Nearly four years after the UK voted to leave the European Union, Brexit has finally happened.
As the clock struck 11.00.p.m. GMT, the Article 50 process by which a member state leaves the EU expired and the UK has now entered the transition process it agreed with the bloc. For the first time ever, the EU is down a member state. It’s a monumental moment that will go down in history, for better or worse.
So what happens now?
In the short term, the biggest changes will be invisible to the public. During the transition period, currently set to expire on December 31 of this year, the UK will continue to obey EU laws and European courts. Businesses will be able to operate as normal and people wanting to travel around the EU will not be affected.
However, Brexit is far from done. Before the transition period ends 11 months from now, the UK will try and negotiate a deal with Brussels on their future relationship. Failure to reach an agreement would mean the hardest Brexit possible, causing economic damage for both sides and possibly the wider world. This is a scenario that both sides are eager to avoid.
These negotiations will begin on March 3. In the meantime, both parties will work to establish their priorities and red lines. The UK will probably want to have its cake and eat it: near-frictionless trade with the EU while enjoying the freedom to do as it pleases at home and strike trade deals with the wider world.
For the EU, the priority will be keeping the UK as close to EU regulations as possible and protect European interests. And if you thought phase one of Brexit was nasty, phase two is going to be even worse.
The UK now enters a new phase in its history. The choices that Boris Johnson takes in the coming months will have huge implications for British citizens and for people far beyond the UK’s borders. However, he does so standing alone.
The next Brexit deadline is already hurtling towards us. And for the UK more than anyone else, to get what it wants could require shutting its eyes and hoping for the best.
Nicola Sturgeon, the leader of the Scottish National Party, vowed to get Scotland back into the European Union as an independent country.
UK Prime Minister Boris Johnson has refused to grant Scotland another vote on independence.
Scotland voted against independence in a referendum in 2014 but nationalists there have argued that Brexit has given cause for a fresh vote.
Nigel Farage, widely considered the architect of Brexit, is basking in a moment of glory as the UK officially leaves the European Union.
At London’s Parliament Square as the UK was minutes from leaving, Farage described Brexit and the 2016 referendum as “the greatest democratic mandate ever seen in this country.”
“We did it, we did it!!” he shouted to a crowd of thousands who had gathered to celebrate the moment.
“We know that this is the single most important moment in the modern history of our great nation,” he said.
Farage said that while he was anti-EU, he wasn’t against European nations, and he shared a vision for the continent of what he called “free, sovereign, democratic nations.”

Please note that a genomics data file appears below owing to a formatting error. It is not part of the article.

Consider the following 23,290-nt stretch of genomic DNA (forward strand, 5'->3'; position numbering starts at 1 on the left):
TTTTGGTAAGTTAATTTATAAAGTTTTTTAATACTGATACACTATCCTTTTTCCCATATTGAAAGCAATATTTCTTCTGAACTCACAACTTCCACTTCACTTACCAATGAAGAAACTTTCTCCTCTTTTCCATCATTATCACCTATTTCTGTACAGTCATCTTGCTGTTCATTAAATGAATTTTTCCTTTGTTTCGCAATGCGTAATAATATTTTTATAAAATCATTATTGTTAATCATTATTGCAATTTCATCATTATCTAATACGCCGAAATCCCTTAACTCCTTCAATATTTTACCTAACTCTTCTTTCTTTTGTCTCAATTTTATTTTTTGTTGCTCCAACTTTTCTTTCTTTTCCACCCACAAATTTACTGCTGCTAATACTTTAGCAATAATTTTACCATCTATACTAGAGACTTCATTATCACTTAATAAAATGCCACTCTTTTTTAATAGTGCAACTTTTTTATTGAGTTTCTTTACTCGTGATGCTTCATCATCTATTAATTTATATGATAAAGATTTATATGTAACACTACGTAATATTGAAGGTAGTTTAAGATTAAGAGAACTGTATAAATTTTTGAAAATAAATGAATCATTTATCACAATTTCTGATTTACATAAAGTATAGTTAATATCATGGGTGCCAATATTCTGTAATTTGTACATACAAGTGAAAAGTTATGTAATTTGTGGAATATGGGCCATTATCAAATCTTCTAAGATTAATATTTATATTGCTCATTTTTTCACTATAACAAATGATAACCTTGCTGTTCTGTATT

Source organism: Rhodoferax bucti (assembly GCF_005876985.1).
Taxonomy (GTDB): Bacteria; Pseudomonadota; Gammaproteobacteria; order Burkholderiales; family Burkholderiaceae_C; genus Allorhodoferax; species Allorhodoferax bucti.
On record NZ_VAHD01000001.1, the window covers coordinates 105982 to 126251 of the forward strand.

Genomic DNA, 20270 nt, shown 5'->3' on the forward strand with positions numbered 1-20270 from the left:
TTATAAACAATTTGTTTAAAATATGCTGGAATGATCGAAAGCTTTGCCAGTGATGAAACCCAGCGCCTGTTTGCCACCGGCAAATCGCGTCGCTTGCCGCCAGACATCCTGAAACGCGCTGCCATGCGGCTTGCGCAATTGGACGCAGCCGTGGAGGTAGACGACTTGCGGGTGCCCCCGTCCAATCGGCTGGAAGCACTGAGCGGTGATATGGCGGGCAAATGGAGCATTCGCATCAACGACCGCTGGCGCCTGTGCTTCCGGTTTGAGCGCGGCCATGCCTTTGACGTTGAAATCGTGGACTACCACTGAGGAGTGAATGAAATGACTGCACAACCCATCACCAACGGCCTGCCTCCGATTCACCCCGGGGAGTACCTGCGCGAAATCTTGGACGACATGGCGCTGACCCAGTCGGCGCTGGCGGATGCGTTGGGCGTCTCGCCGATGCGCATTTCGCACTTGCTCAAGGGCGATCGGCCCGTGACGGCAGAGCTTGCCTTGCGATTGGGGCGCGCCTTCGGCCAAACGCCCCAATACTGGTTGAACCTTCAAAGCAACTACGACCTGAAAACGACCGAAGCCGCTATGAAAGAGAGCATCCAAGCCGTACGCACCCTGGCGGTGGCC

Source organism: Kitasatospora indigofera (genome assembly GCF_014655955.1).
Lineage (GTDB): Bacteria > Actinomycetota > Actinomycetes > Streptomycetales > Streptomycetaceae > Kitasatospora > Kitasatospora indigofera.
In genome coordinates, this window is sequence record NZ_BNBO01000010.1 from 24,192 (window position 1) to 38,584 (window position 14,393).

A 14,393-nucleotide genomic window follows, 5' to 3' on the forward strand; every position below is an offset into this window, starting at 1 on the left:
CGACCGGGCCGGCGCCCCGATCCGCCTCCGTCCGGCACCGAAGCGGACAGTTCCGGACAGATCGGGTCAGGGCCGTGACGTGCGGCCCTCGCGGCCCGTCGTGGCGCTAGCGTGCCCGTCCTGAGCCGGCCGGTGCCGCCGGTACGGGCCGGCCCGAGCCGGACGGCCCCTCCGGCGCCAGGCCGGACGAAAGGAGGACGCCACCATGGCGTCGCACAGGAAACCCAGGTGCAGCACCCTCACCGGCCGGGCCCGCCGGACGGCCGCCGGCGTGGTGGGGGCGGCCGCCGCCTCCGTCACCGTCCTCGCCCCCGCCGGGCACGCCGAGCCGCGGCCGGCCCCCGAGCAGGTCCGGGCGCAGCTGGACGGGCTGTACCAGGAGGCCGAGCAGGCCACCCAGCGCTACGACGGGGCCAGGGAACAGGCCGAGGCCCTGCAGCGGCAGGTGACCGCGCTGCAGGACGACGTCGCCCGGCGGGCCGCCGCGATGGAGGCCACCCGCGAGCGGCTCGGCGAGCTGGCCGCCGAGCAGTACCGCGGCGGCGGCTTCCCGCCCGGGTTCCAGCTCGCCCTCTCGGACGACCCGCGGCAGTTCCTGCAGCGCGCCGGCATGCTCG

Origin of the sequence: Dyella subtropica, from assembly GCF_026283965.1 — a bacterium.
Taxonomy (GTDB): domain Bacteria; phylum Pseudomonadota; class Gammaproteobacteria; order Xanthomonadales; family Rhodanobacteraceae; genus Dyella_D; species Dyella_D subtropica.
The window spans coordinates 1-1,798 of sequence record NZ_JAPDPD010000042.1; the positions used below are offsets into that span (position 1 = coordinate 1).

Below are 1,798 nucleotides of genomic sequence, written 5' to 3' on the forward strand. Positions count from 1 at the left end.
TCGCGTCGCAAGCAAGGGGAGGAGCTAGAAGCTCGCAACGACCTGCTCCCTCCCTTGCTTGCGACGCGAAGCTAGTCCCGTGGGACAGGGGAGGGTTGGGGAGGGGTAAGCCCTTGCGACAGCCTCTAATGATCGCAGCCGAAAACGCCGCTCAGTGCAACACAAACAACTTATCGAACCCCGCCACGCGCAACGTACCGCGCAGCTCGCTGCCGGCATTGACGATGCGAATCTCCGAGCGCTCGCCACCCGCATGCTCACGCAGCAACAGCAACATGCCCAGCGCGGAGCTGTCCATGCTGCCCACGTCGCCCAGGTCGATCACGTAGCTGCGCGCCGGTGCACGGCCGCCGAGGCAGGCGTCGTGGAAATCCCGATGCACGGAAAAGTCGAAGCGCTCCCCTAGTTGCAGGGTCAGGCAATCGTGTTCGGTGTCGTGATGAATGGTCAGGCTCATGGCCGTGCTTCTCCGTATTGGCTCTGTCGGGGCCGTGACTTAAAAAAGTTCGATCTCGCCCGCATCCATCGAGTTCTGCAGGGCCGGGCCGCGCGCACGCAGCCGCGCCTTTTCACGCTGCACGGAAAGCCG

“We will not take orders from them,” he shouted
The United Kingdom has officially left the European Union more than three years after a referendum that left the country bitterly divided.
The departure brings an end to years of political wrangling that has at times paralyzed Westminster, ended the leadership of two prime ministers and left the UK parliament with the biggest Conservative majority since the years of Margaret Thatcher.
The United Kingdom is the first nation to withdraw from the European Union in its history and closes a 47-year chapter of the country’s membership in the post-war bloc.
Now, an 11-month transition period lies ahead, as well as what is expected to be a protracted period of trade negotiations with the EU.
UK Prime Minister Boris Johnson addressed the nation earlier in a pre-recorded speech, calling on the country to celebrate a “new dawn” of independence and vowing to deliver on Brexit’s promises: “Whether that is by controlling immigration or creating freeports or liberating our fishing industry or doing free trade deals.”
But the momentous occasion passed by with little fanfare – a countdown clock was projected on 10 Downing Street in lieu of London’s famous Big Ben (which is being repaired.)
It rained down in London at a Brexit party at Parliament Square, where officials had banned fireworks and live music.
Prime Minister Boris Johnson has shared his vision for a post-Brexit UK in an address to the nation, calling on the country to celebrate a “new dawn” of independence.
In a pre-recorded speech broadcast an hour before the nation officially leaves the European Union, Johnson said the moment was one of “real national renewal and change,” and promised a more equal country for UK nationals across the kingdom.
He also said it was the moment to deliver on the promises of Brexit, as an 11-month transition period of negotiations lies ahead before the country can fully break free of the bloc.
“This is the moment when the dawn breaks and the curtain goes up on a new act in our great national drama,” he said.
“And yes it is partly about using these new powers – this recaptured sovereignty – to deliver the changes people voted for.
“Whether that is by controlling immigration or creating freeports or liberating our fishing industry or doing free trade deals.
“Or simply making our laws and rules for the benefit of the people of this country.
“And of course I think that is the right and healthy and democratic thing to do, because for all its strengths and for all its admirable qualities, the EU has evolved over 50 years in a direction that no longer suits this country. And that is a judgment that you, the people, have now confirmed at the polls.”